I was privileged to be at St Andrew’s House in Edinburgh this week and to see the arrival, and departure, of Prime Minister David Cameron and his entourage, all five cars of them.  Access to the public was denied to the street outside, with somewhere between twenty and thirty police on duty.  The most memorable moment of that event was when Michael Moore MP was going into St Andrew’s House and one of the assembled press called out “How does it feel to be the last Secretary of State for Scotland?”;  Mr Moore just carried on, but as I observed at the time, he wasRead More →

This has been quite a remarkable two weeks for Scotland’s opposition parties.  Not familiar with wall-to-wall media coverage in recent times, as the UK Tories and Labour party assembled at their respective conferences, Johann lamented the Scots addiction to welfare ‘handouts’ and Ruth went all Romney, declaring only 12% of Scots contribute to the country’s economy.  If they were both looking for headlines, boy did they get them. After the backlash following Mitt’s ‘47%’ gaff, to say both bold policy swerves came as a surprise would be putting it mildly.  The spin doctors, particularly in Labour’s case, seemed taken aback.  ‘Erm, no, that wasn’t whatRead More →

I saw Douglas Alexander on the Politics Show trying to defend the indefensible: the Labour Party’s lurch to the right.   In doing so he quoted Aneurin Bevan, or should I say misquoted as he reversed Bevan’s original sentence “The language of priorities is the religion of Socialism”.  Bevan coined this phrase for his 1949 Labour conference speech. But perhaps Mr Alexander and other Labour politicians should read the 1959 speech ten years later and following Labour’s defeat in the general election, where Bevan references himself but also goes on to say: “.. The language of priorities was the religion of Socialism, and there is nothingRead More →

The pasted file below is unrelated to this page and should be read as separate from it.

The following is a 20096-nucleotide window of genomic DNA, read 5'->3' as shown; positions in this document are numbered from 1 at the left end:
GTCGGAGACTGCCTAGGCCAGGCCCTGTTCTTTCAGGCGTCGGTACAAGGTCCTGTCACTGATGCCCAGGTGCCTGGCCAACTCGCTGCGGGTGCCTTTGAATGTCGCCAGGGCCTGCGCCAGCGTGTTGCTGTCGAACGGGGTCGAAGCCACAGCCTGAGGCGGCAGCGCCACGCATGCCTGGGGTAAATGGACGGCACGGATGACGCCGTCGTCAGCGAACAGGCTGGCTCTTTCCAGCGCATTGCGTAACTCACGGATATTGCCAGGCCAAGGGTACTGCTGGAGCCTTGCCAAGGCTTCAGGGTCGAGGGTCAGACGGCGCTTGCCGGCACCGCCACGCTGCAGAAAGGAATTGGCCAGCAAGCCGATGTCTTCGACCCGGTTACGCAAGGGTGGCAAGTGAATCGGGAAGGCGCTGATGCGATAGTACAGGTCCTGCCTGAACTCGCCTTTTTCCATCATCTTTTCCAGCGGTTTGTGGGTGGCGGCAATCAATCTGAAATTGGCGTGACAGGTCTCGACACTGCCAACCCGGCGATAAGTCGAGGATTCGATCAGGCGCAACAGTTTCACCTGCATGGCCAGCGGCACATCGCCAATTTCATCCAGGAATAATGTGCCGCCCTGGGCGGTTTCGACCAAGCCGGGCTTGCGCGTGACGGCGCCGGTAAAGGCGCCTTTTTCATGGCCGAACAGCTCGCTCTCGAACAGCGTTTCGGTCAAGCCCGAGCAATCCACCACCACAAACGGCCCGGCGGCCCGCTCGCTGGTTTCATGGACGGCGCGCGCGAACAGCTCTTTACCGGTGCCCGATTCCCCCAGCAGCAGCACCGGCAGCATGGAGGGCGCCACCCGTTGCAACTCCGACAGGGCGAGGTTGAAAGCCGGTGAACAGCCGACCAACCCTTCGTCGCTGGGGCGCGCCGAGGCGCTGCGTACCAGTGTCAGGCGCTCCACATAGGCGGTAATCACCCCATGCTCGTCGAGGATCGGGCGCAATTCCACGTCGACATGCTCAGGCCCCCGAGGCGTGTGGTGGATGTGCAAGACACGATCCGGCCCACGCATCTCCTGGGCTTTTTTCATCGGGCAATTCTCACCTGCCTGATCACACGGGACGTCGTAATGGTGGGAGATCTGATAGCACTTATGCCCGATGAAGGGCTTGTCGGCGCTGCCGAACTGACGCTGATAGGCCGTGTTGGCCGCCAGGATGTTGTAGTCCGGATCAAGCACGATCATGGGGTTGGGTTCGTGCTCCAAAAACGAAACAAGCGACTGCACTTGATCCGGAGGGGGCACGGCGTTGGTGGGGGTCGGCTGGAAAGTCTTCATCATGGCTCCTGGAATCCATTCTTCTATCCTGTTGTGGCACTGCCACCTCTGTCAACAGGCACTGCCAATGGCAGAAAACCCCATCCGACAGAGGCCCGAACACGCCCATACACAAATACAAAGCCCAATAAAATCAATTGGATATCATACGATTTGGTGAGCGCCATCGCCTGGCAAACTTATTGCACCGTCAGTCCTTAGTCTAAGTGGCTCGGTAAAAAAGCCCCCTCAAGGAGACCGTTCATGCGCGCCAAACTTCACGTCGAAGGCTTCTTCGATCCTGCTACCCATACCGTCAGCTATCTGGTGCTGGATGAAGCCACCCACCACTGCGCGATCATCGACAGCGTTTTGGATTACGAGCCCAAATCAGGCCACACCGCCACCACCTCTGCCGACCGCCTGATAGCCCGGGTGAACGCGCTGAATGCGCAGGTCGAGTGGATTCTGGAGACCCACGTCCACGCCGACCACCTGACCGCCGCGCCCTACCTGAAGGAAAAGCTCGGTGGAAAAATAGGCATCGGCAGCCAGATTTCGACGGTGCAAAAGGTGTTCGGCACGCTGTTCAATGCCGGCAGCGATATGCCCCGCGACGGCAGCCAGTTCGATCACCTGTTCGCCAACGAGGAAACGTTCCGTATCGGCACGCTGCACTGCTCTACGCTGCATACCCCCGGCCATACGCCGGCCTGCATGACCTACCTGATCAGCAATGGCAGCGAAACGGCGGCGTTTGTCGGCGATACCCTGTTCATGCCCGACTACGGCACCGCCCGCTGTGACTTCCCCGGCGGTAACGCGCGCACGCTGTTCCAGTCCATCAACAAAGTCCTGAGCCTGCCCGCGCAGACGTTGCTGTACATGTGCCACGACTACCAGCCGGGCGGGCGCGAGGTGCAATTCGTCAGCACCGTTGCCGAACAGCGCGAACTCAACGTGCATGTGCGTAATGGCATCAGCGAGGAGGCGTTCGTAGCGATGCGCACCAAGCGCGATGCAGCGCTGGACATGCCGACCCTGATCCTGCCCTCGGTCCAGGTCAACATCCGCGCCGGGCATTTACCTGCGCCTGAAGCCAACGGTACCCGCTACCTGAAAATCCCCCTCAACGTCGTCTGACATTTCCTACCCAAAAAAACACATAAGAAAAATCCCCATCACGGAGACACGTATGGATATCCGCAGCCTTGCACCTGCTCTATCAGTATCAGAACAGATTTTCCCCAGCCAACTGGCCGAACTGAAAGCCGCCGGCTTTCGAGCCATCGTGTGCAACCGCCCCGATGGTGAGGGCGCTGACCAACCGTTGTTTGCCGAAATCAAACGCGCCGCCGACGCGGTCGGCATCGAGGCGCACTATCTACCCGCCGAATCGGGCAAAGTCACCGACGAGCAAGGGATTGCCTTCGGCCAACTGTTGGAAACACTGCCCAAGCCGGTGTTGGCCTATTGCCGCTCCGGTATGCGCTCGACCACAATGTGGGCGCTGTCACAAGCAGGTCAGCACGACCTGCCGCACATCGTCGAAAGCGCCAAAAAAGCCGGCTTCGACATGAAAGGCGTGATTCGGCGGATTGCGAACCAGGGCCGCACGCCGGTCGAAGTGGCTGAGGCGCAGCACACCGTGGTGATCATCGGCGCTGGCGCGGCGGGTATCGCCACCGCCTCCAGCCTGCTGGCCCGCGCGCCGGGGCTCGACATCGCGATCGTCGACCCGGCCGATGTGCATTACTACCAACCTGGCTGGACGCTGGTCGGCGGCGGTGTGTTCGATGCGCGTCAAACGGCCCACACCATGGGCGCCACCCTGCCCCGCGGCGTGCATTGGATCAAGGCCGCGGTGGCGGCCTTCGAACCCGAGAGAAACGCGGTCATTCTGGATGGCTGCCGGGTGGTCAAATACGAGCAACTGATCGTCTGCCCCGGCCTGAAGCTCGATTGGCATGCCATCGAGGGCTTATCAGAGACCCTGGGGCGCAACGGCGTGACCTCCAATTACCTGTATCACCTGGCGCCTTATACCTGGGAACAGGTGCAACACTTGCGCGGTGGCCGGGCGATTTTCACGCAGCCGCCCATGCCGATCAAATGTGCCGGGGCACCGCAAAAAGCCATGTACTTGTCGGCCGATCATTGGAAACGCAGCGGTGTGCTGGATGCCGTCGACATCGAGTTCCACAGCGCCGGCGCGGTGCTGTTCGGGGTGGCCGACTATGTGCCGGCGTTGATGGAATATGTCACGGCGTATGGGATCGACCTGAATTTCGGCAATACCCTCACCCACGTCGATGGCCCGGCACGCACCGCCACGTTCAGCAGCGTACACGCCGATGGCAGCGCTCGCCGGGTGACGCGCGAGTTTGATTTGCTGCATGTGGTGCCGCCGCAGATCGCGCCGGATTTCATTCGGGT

Meteors lighting up the clear night sky and glorious sunshine by day.  The gods had clearly blessed the first March and Rally for Independence. And what a great day was had by all 12,000 of us as we greeted friends from across the country and made our way from the autumnal colours of the Meadows to the splendour of a Princes Street Gardens still in summer bloom.  The azure sky provided a saltire-style background for all the tartans of Scotland and the standards of nearly every political movement in the country.  Further colour was added by our Catalan, Basque, Flemish and Venetian brothers and sistersRead More →

It was my “pleasure” to turn on the TV a couple of weeks ago to be regaled with the Chancellor of the Exchequer , George Osborne, waxing lyrical about the dangerous situation of independence.  Now I have nothing against the dinner suit and black tie, I have one myself, rarely worn these days, but the sight of this harbinger of doom pontificating on the perils of independence while being responsible for even greater dangers to the disunited kingdom bordered on the ridiculous.  That’s an understatement, it did not border on the ridiculous, it was ridiculous. Three things emanate from this episode;  the first is thatRead More →